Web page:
The factory, owned by Shenzhen Evenwin Precision Technology Co., hopes to reduce its workforce by 90%, to only 200 human workers, with the introduction of a 1,000-robot workforce to take the human's places, according to the company's chairman, Chen Xingqi, state-run Xinhua news agency reported.
— Calestous Juma (@calestous) April 28, 2015
The automated workforce is just part of a major push to replace workers in Guangdong province's Pearl River Delta area, where major manufacturing operations are suffering from a shortage of labor.
The province has plans to spend 943 billion yuan ($154 billion) in the region to replace workers with robots over the next three years, the South China Daily reported. In Dongguan alone, 505 factories have invested 4.2 billion yuan in robot workers since September, with an eye to replace 30,000 workers, according to the city's Economy and Information Technology Bureau.
The push to automate is being subsidized by city governments who are handing out between 200 to 500 million yuan to both robot makers and to manufacturers who swap out human workers.
Guangzhou, the provincial capital, has set a goal of automating 80% of its manufacturing production by 2020.
— Elizabeth Cherian (@ElizCherian) April 10, 2015
Fewer, More Costly Workers Drive Shift to Automation
The push for automated labor is being driven both by worker shortages, and by the rising price of labor. Not only are rising young middle-class Chinese increasingly rejecting factory jobs, but the working aged population (between 16-59) is shrinking, without any young immigrant population to replenish it.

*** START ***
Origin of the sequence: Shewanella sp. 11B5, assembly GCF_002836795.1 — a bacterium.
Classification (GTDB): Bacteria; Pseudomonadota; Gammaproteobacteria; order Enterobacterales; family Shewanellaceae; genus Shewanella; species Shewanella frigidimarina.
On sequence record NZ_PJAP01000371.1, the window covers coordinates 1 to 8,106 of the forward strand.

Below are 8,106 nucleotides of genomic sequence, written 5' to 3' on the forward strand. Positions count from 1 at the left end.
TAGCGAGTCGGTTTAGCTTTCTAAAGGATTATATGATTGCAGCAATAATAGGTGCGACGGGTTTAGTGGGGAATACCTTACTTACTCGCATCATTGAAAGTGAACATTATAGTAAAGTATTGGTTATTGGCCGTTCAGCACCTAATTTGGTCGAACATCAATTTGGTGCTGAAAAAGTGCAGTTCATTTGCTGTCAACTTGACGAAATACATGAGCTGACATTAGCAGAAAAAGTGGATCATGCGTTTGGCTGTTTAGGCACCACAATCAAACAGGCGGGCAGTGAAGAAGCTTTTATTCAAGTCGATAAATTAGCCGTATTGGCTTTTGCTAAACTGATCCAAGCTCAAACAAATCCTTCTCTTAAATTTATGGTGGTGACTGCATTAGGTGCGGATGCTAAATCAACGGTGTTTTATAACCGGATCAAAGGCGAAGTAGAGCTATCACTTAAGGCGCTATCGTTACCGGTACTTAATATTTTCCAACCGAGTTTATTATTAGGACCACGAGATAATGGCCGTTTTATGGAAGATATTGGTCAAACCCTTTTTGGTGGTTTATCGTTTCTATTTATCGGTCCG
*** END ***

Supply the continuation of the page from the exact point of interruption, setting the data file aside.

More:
Province-wide, Guangdong's manufacturing industry currently finds itself about 600,00 to 800,000 workers short, according to the region's Department of Human Resources and Social Security.
"Workers quit every day," a mid-level manager at an electronics plant told ChinaFile. "Physically challenging jobs under harsh conditions or jobs requiring repetitive processes are much less attractive to young workers than the older generation."
In a regional race-to-the-bottom, other Asian countries are also luring manufacturers with even lower wages, reports ChinaFile. The monthly 3,483 yuan an average Chinese worker earns drops to 911 yuan in Vietnam and 603 yuan in Cambodia, according to the International Labor Organization.
Japan may come more readily to mind when thinking of advances in robotics, but for sheer numbers, China is now the undisputed leader, surpassing Japan as the world's biggest market for industrial robots in 2014, according to the International Federation of Robotics (IFR).
— Martin Ford (@MFordFuture) April 2, 2015
China installed 32,000 manufacturing robots in 2013 alone — representing 20% of worldwide installations — bringing their operational total to over 200,000, according to the IFR. By 2017 China is expected to have more robots up and running in factories than any country in the world.
China's robot to worker ratio of 30 per 10,000 employees, is, however, still much lower than other countries' — Japan has 323, Germany has 282, and the United States has 152 robots per 10,000 human workers.